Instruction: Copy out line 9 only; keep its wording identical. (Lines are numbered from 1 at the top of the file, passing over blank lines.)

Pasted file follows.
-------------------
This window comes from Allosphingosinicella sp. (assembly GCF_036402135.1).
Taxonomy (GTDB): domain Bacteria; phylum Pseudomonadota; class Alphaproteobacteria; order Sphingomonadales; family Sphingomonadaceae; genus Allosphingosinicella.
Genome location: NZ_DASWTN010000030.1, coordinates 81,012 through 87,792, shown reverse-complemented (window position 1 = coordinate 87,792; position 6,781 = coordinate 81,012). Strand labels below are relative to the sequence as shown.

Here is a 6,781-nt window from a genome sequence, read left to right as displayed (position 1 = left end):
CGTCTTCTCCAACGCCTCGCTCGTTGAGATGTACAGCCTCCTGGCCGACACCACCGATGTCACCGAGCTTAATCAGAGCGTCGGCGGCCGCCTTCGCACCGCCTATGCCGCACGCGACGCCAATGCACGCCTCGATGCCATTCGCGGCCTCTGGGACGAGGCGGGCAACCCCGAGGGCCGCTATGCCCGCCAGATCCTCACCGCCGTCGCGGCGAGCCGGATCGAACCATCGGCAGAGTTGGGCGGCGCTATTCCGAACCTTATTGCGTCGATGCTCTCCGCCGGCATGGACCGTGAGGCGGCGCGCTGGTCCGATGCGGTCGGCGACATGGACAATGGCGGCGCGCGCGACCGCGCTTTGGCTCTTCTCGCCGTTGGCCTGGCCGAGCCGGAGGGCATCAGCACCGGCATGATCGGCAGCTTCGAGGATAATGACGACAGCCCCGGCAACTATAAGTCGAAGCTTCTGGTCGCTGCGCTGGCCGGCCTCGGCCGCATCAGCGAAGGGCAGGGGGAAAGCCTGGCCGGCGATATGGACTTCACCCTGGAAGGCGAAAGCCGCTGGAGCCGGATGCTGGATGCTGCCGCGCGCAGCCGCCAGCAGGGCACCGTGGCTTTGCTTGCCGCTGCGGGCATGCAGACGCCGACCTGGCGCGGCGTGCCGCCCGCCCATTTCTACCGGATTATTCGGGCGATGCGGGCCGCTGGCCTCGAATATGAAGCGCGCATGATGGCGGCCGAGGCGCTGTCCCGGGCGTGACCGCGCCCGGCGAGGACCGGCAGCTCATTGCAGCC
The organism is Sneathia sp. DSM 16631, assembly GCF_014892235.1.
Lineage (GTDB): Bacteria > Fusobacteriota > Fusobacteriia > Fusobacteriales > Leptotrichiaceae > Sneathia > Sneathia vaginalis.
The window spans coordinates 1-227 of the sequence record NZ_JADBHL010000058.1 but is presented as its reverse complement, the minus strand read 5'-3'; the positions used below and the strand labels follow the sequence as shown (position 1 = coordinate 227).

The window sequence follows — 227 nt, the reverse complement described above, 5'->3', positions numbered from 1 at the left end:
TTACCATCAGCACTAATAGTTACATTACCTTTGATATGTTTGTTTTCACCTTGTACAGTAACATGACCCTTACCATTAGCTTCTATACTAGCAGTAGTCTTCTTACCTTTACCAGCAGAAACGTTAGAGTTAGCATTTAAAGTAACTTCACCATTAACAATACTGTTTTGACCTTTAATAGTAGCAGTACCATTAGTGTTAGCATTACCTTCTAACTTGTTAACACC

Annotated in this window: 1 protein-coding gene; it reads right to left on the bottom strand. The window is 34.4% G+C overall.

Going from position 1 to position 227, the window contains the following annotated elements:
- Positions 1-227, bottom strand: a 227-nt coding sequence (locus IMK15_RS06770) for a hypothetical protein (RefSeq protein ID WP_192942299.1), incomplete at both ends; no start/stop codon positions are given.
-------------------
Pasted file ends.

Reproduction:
The window sequence follows — 227 nt, the reverse complement described above, 5'->3', positions numbered from 1 at the left end: